Writing is easy. It is a solitary experience, it’s creative and personal. Authoring however, needs the involvement of lots of people and people require compromise. This is the hardest part of the being an author. You need alpha readers, beta-readers, publishers, content editors, line editors, cover designers, reviewers and of course, readers. All of these people will pass judgment upon your work.

Even before it’s for sale, the work is out of your hands. If you’re lucky, you’ll work closely with your editor. If you’re not, you’ll be lucky if they tell you what changes they made. If the stars are aligned properly, you might have a say in the cover design, but probably not. All this makes a creative person cringe. Too many cooks. Too many critics.

I knew all this before I got my first my book picked up. I braced myself for the worse, feeling helpless and defensive as if my own child were on trial. I’ve been lucky though. My experiences with Omnium Gatherum and Jolly Fish Press, my two publishers so far have been awesome. However, just in case they weren’t before I sent out a single query letter, I formulated a plan.

Fellow writers and authors, let me tell you my secret plan for handling all this meddling in your work. A way to get past the trolls who give you one star. Let me tell you the only remedy you have, the only part of your career that you truly control, the answer to the question of what now:

Write another book.

That’s it. Make it better than your last one. That’s really all you can do. Give yourself another swing at the ball. Take your experience and your talent and go again. Look ahead as much as possible, not back. Write another book.

Check out my new book, ELEANOR, THE UNSEEN.

“A riveting supernatural character study wrought with the pains of first love and the struggles of self-acceptance.”

— Kirkus Reviews   ELEANOR (THE UNSEEN)

ELEANOR on Amazon

 

And to see love made real with Magick, do not miss  BEATRYSEL

— Unsatisfied with the ancient grimoires, the Magus made his own. Unsatisfied with the ancient demons, the Magus made Beatrysel. She was a creature of love, but there is no love without hate, no light without darkness, no loyalty without betrayal. And demons covet flesh.

BEATRYSEL on Amazon

 

 

Recommend It Monday–Beatrysel by Johnny Worthen

Since I knew I would be spending a lot of time trapped on an airplane (which didn’t crash afterall), I loaded up my current ebooks and got some reading done.  I don’t like reading ebook format.  It has nothing to do with the quality of book.  It’s a sensory thing, like eating pears.  Sure, they taste good but they feel like I’m eating grit.  That said, I’ve had this copy of Beatrysel for a long time now and it’s one that I’ve really been wanting to read, so I did.  It’s wonderful.

In the interest of honesty and full disclosure, I will say that Worthen is a friend of mine.  That said, this is still a damn fine book and I wouldn’t be reviewing it otherwise.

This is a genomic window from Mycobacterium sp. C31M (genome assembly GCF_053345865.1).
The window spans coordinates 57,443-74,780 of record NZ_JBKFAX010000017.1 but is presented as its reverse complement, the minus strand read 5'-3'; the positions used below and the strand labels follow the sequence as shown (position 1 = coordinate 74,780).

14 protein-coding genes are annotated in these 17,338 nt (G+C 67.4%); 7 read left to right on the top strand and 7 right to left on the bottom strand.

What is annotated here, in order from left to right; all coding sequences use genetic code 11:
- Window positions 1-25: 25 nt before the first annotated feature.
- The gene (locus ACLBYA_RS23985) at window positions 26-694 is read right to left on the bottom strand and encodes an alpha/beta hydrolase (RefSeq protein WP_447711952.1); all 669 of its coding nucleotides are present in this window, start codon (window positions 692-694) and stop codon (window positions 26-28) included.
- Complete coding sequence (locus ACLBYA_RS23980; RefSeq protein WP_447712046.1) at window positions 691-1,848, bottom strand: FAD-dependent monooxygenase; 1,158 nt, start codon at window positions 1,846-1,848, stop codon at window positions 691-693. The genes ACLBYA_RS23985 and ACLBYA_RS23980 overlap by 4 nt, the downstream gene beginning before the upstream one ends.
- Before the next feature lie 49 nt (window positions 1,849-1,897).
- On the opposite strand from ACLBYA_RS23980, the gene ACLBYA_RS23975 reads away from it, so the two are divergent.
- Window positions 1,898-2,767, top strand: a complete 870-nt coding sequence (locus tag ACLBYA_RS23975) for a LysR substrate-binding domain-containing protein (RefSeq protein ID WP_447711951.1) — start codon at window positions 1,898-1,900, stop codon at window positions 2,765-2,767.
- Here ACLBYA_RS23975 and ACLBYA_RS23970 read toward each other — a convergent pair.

He did a good job creating characters that I cared about.  The opening scene was a little disorienting until you read further along.  I thought it was an interesting choice to give us the scene and then later on (more than a few pages) give us the context for that scene.  I think that choice made the scene more meaningful.

He writes beautiful prose.  Seriously, never underestimate the value of a well crafted sentence.  There were a couple of places where I, personally, would have worked it a little differently for smoothness and flow, but there weren’t very many of those.  His writing is engaging and keeps you interested from start to finish.

I’ve always been fascinated with the occult, so this book was great for that.

If I had to sum up Beatrysel, it would be:

If light, then dark; if love, betrayal; if joy, pain.

Author Corner–Johnny Worthen

E: Hey, Johnny!  Welcome to Erindipity!  Take a seat, have a beverage.  I realize it’s no Blog Mansion, but I do what I can.  Charlie!  Don’t be rude.  Greet our guest.

Unintelligible corpsy sounds.

J: I have a Charlie, too. Well, bits of one anyway.

E: You’ve just had a novel release from Omnium Gatherum Media, BEATRYSEL.  I can’t wait to get some time to actually read it.  Tell us a little bit about it and what inspired you to write it.

J: BEATRYSEL is the tale of a demon, created by her Magus lover, rent from him but seeking return. It is the tale of the Magus who made her and lost himself in the act. It is a tale of jilted lovers, betrayals and loss; power and Magick. It explores modern occult theory as practiced today and the manifest power of love made real.

BEATRYSEL arose from a distinct moment in my life. First I couldn’t find modern occultism treated accurately or sympathetically in fiction. Having studied it for years and understanding its potential, I wanted to incorporate that belief system into a story with like-minded characters.